TULSA - American Airlines workers in Tulsa are watching closely as the airline began hearings Monday in a New York City bankruptcy court.
The airline is considering severing union contracts. On Monday, representatives told a judge it's the only way the company can survive.
Dozens of union workers protested outside of the courthouse.
The Transport Workers Union Local 514 briefed workers on the hearing Monday afternoon.
Workers say they're concerned about their contracts -- and it's still a waiting game.
"This is long and drawn out. And it's, you're watching it day by day, and the stress is very high," said American Airlines worker Allen Vice.
Here in Tulsa, union workers are watching the proceedings closely.
"Morale is difficult but we're professionals, so we step up," Vice said.
Allen Vice has worked at American Airlines for 22 years as a mechanic and says he loves his job.
"That is the worst part of it. Is figuring what we're going to do moving forward. How we're going to support our families, and support our own retirements," Vice said.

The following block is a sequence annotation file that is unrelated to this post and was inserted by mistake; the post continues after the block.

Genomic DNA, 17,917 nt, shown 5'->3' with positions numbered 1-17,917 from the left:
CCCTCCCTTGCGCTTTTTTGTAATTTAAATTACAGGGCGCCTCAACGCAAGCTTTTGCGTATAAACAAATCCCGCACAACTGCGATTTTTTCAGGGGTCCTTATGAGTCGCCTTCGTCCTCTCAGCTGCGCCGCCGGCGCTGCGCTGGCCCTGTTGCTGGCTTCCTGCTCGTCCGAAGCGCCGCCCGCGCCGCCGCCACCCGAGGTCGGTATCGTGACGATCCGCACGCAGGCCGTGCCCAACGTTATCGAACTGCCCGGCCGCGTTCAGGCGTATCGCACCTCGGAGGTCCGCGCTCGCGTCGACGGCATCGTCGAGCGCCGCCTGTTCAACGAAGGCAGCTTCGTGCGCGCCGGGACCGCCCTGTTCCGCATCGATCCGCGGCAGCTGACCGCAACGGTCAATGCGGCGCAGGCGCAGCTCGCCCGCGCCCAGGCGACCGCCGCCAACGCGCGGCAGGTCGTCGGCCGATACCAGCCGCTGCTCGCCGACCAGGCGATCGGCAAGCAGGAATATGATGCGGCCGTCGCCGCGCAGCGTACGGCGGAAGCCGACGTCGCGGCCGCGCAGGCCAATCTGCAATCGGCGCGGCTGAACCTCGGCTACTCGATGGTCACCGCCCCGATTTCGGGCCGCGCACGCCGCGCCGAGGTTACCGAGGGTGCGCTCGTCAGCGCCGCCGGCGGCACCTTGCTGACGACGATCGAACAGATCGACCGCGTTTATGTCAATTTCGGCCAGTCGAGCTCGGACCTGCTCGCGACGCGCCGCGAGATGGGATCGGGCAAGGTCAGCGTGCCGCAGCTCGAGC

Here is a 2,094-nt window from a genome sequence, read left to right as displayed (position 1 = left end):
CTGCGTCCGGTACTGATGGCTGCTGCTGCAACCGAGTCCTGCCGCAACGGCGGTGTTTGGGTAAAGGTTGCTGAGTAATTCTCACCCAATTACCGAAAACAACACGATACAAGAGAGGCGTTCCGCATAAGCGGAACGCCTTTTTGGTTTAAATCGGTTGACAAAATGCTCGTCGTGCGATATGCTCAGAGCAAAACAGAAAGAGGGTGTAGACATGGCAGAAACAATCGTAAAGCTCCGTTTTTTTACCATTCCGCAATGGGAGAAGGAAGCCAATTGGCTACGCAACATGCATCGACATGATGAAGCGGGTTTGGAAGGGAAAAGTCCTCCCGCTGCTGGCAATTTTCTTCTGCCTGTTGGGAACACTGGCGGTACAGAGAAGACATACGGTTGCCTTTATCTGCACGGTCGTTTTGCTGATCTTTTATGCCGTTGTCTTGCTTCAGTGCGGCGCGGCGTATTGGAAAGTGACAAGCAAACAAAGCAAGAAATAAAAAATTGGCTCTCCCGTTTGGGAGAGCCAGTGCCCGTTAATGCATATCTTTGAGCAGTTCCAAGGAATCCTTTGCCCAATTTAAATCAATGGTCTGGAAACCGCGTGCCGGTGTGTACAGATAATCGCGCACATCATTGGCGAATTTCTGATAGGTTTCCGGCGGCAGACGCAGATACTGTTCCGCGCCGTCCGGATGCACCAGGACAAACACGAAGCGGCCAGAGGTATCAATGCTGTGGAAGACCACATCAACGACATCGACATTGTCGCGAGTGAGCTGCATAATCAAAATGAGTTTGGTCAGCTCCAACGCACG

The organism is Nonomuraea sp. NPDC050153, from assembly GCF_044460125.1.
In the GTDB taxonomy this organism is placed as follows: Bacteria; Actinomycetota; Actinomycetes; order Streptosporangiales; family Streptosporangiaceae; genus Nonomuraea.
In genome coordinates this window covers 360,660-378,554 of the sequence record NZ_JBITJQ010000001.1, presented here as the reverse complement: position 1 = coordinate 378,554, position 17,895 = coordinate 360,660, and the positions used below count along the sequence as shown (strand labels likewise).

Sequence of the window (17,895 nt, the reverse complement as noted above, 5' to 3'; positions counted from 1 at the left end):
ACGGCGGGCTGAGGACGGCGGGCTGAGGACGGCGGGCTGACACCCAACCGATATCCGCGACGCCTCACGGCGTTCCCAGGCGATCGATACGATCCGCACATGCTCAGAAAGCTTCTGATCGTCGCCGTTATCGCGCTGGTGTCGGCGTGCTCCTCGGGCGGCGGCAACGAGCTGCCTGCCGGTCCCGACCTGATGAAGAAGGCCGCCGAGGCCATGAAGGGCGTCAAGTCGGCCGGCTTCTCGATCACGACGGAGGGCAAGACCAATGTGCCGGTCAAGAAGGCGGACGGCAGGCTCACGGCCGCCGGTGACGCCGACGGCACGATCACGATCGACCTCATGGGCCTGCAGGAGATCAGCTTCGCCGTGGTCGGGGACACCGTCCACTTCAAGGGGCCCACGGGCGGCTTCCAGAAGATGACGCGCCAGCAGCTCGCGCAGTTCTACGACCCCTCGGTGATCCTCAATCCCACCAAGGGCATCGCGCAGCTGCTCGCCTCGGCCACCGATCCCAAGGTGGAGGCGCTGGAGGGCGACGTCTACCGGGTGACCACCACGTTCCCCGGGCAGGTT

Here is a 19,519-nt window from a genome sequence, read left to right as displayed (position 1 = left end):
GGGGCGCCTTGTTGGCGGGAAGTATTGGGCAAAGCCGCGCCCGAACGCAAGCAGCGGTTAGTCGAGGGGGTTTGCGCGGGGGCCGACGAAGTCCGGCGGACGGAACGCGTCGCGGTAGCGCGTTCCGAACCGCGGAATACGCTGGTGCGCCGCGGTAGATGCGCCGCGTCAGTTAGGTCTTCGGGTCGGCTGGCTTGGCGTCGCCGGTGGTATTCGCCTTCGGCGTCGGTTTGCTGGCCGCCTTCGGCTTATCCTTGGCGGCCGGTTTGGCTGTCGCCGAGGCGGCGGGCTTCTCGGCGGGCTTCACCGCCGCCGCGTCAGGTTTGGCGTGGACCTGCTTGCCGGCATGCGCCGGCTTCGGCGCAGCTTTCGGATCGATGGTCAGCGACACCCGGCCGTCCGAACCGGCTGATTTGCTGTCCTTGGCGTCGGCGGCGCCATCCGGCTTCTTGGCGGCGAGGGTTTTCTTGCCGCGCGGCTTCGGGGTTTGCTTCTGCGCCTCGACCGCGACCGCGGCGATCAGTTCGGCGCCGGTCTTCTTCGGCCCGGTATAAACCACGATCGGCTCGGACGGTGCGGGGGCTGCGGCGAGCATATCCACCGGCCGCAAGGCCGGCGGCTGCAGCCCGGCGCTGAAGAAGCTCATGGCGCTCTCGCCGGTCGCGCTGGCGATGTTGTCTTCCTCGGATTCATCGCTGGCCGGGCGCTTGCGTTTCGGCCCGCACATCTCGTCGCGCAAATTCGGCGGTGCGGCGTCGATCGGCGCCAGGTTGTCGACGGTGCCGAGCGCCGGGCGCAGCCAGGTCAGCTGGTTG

About 2,100 American Airlines jobs are on the line in Tulsa. Overall, the airline wants to cut 13,000 union jobs.
"Our membership will get the opportunity to vote on an agreement. But the question is, will it be a tentative agreement that we have reached with the company, or whether it will be the company's last, best offer," said John Hewitt with the union.
Union members stand behind their contracts. Chris Rhinehart, a machinist, has been with American Airlines for 23 years now.
"They're looking to basically remove 60 years of negotiated language, and it's troublesome for us. It's not anything easy to swallow," Rhinehart said.
Rhinehart worries if his pension is frozen, he'll be working a lot longer.
"Especially if the pensions are turned over, it's a possibility that we may have to go longer before we can retire. How long, I'm not sure," Rhinehart said.
If the unions and the airline can't reach an agreement, the unions will present their case.
The judge is expected to make a decision by June.